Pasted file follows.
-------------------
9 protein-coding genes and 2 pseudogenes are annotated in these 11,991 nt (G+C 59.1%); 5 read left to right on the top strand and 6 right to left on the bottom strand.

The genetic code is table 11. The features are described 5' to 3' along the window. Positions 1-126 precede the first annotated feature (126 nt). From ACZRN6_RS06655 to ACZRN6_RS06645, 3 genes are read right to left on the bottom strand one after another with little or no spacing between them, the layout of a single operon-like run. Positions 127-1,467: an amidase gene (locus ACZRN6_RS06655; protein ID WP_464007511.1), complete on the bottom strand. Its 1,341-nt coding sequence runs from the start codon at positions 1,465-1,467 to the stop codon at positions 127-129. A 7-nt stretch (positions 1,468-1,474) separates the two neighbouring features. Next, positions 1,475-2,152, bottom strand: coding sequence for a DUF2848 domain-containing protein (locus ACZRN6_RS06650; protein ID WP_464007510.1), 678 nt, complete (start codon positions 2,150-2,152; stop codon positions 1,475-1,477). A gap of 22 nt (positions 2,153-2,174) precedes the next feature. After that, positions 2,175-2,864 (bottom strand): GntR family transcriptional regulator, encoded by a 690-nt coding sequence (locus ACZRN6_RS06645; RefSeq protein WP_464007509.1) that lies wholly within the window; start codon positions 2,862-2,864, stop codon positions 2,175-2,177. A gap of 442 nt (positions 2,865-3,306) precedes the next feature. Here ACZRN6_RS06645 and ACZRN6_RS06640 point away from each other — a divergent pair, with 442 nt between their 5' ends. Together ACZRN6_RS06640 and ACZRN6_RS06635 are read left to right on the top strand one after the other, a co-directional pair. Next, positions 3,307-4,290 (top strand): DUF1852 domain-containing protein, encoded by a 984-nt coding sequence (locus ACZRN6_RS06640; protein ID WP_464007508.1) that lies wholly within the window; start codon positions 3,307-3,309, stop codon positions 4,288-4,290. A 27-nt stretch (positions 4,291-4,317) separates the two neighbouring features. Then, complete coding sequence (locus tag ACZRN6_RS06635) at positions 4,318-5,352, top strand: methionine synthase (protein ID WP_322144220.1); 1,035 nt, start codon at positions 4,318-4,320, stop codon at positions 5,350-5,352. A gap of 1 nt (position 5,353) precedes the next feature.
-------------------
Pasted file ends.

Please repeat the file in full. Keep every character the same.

9 protein-coding genes and 2 pseudogenes are annotated in these 11,991 nt (G+C 59.1%); 5 read left to right on the top strand and 6 right to left on the bottom strand.

The genetic code is table 11. The features are described 5' to 3' along the window. Positions 1-126 precede the first annotated feature (126 nt). From ACZRN6_RS06655 to ACZRN6_RS06645, 3 genes are read right to left on the bottom strand one after another with little or no spacing between them, the layout of a single operon-like run. Positions 127-1,467: an amidase gene (locus ACZRN6_RS06655; protein ID WP_464007511.1), complete on the bottom strand. Its 1,341-nt coding sequence runs from the start codon at positions 1,465-1,467 to the stop codon at positions 127-129. A 7-nt stretch (positions 1,468-1,474) separates the two neighbouring features. Next, positions 1,475-2,152, bottom strand: coding sequence for a DUF2848 domain-containing protein (locus ACZRN6_RS06650; protein ID WP_464007510.1), 678 nt, complete (start codon positions 2,150-2,152; stop codon positions 1,475-1,477). A gap of 22 nt (positions 2,153-2,174) precedes the next feature. After that, positions 2,175-2,864 (bottom strand): GntR family transcriptional regulator, encoded by a 690-nt coding sequence (locus ACZRN6_RS06645; RefSeq protein WP_464007509.1) that lies wholly within the window; start codon positions 2,862-2,864, stop codon positions 2,175-2,177. A gap of 442 nt (positions 2,865-3,306) precedes the next feature. Here ACZRN6_RS06645 and ACZRN6_RS06640 point away from each other — a divergent pair, with 442 nt between their 5' ends. Together ACZRN6_RS06640 and ACZRN6_RS06635 are read left to right on the top strand one after the other, a co-directional pair. Next, positions 3,307-4,290 (top strand): DUF1852 domain-containing protein, encoded by a 984-nt coding sequence (locus ACZRN6_RS06640; protein ID WP_464007508.1) that lies wholly within the window; start codon positions 3,307-3,309, stop codon positions 4,288-4,290. A 27-nt stretch (positions 4,291-4,317) separates the two neighbouring features. Then, complete coding sequence (locus tag ACZRN6_RS06635) at positions 4,318-5,352, top strand: methionine synthase (protein ID WP_322144220.1); 1,035 nt, start codon at positions 4,318-4,320, stop codon at positions 5,350-5,352. A gap of 1 nt (position 5,353) precedes the next feature.